I like happy endings. It’s why I read romance novels for so long—I want the romantic kiss and the sunset and the ever-after where the music surges joyfully and has got harmonicas in it and everything is swell and nothing will ever be sad, not ever again.
The problem with happy endings, though, is figuring out where the ending is. Sometimes, it is very very easy. The hero and the heroine kiss, that’s one. The family torn apart is reunited, there’s another. The small, wiry kid wins the national boating championship despite all odds and is hoisted up on his teammates’ shoulders and there is cheering.
Weight loss stories are supposed to have very definitive endings—you reach your goal! You have triumphed! There go the harmonicas, and here comes the hero of our story, wearing a slinky dress in size whatever, newly proud of herself and her accomplishments and her rockin’ bod, and there she goes off over the horizon and into the setting sun that is as hot as she suddenly believes she is and then the credits roll and you are dabbing away a little tear and pressing your fist to your heart because it is throbbing with the beauty of it all, so hard it might just thump right out of your chest.
I keep waiting for the credits to roll, I think, and that is my problem. After the credits roll, I can stop thinking about my body, and what I eat and what I drink and if my intestines are going to be difficult that day. I can stop worrying about how I look in jeans and that my belly is still sort of poochy and I can stop hating my boobs and I can just go on and live my life the way life is supposed to be lived, after a happy ending—completely off-screen, without a director’s commentary, without wondering what’s next.
As I understand it, that happens pretty often when you reach a goal. You plant your flag, you look around, and you go “huh. Well. That’s done.” And you realize that there’s nowhere to go but right back down. Here’s where the mountain stops, and it looked pretty high when you were down at the bottom, but now that you’re up there, it looks pretty boring.
I’ve lost all the weight, I’ve gotten the high fives, I’ve gone woo! And now I am waiting for the flourish of trumpets to let me know that I can stop waiting–well, for the flourish of trumpets. Now I am just kind of torn between relaxing into just giving up and forgetting all about it (this is who I am, now, and this is how it’s going to be and things are easy-peasy, from here on out) and fading undramatically into black, and being very disappointed that there’s not more to it, getting mad that there’s nothing left.
Things were so exciting when I was losing the weight. Things were dynamic, ever-changing, and it was a Thrilling Adventure, Full of Spills, Chills, and extra, additional Thrills. And now things are not exciting. Things require work. Pushups and running and vitamins and being healthy without the immediate reward of five pounds down and a compliment every time I see someone I haven’t seen in ten to fifteen minutes.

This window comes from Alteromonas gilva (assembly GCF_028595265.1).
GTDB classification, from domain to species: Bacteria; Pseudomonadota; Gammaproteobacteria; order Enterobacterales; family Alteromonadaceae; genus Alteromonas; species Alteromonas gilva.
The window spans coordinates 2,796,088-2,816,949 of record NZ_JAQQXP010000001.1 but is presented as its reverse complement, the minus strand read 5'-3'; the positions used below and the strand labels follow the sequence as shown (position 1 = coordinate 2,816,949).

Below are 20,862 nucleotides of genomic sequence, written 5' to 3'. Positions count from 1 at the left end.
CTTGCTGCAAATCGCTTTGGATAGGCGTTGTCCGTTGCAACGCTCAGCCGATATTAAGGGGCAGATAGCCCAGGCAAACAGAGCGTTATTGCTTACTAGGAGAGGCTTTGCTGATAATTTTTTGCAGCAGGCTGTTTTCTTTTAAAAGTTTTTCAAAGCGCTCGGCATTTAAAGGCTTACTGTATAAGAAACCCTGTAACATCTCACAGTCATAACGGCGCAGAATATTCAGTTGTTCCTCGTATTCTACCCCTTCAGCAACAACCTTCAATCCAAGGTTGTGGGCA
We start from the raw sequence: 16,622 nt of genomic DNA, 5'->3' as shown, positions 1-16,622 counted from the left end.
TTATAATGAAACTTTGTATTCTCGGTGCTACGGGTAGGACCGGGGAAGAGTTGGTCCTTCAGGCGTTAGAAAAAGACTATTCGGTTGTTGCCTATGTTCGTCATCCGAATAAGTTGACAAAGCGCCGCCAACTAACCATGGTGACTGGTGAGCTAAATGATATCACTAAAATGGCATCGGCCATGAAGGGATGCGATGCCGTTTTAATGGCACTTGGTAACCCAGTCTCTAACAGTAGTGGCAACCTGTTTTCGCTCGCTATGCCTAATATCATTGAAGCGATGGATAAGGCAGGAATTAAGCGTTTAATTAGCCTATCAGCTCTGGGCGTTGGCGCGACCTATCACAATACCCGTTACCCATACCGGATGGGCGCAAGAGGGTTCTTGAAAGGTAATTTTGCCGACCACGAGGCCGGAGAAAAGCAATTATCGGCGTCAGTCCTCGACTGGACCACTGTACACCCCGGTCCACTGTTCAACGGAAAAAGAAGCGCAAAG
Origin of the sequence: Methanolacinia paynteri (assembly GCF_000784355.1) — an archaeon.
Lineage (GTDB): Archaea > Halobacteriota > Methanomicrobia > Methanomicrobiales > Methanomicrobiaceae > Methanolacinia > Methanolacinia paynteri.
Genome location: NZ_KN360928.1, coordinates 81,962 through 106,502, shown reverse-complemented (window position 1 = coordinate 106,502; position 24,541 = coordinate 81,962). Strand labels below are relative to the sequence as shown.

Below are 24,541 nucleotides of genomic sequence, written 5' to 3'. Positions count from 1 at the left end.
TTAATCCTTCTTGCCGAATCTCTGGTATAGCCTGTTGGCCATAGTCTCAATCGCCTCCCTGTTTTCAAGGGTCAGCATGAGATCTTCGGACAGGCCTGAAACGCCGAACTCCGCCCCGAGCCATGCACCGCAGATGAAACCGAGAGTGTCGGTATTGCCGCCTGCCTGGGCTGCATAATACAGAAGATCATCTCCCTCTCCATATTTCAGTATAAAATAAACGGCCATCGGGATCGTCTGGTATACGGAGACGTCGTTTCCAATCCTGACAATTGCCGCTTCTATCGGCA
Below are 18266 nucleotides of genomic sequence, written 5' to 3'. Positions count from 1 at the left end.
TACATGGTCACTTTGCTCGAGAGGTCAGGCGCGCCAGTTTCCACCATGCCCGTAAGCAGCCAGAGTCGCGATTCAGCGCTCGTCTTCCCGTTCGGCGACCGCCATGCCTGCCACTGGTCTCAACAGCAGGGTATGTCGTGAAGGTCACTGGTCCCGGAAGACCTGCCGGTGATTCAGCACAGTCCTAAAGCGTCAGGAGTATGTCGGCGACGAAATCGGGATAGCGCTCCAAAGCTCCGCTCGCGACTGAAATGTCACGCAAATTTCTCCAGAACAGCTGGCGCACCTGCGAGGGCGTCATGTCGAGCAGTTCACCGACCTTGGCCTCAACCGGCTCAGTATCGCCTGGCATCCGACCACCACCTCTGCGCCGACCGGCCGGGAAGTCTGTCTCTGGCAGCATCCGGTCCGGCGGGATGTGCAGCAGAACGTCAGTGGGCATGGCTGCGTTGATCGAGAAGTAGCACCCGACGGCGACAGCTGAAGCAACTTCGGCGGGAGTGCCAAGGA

A few weeks ago I visited San Francisco—my incredibly talented friend Josh Mohr was having his book release party for his (awesomely best-selling, completely amazing) novel Some Things That Meant the World to Me. He was in my grad program; people and instructors from the grad program showed up, and over and over they gasped, and hardly-recognized-me, and told me I looked wonderful and asked how I was and it was startling, to be in that place again, where it was all new and fresh and completely astonishing, how much weight I had lost and how different I look and how awesome everything in the world was and how totally I rule.
I missed that, I realized. I’ve been just ordinary for a long time, and sort of coasting along, waiting for someone to tell me that things were over and done with, and I missed the rush of it. The validation. The high fives and the wows and the holy, holy that comes when you do something dramatic and people recognize how very dramatic it is. I had forgotten, a little bit, where I used to be and what I used to look like, and how I had passed through the gates of paradise and had been issued my passel of virgins and my portion of olive oil and grapes and been warned that this was the way it was going to be, from now on. It crept up so slowly, the complacency and the odd, ungrateful boredom.
There’s plenty I can do—I can declare that my next goal is Ultimate Fitness. My next goal can be a marathon. My next goal can be a six pack. My next goal can be buttocks which can crack a walnut. My next goal can be a triathlon. My next goal can be curing cancer and finding missing children and rehabilitating abused hamsters and looking for the face of god and brokering peace in places that are broken. My next goal ought to be accepting that I had a happy ending, even if I can’t reach out and place my finger directly on the moment where that happened—maybe as far back as when I saw the scale drop below 200 pounds, or the first time I walked up a flight of stairs without dying, or the time I realized that I was worth something, that I had been worth something all along, that I would always be worth something, and I took the batteries out of the scale and gave it away, cue the triumphant kazoo.
I’m done losing weight, and I have been for so long, and probably it is long, so long past time to stop being vaguely dissatisfied, maybe, and figure out what’s next. Cue the extra-triumphant entire band of kazoos.
image by LunaDiRimmel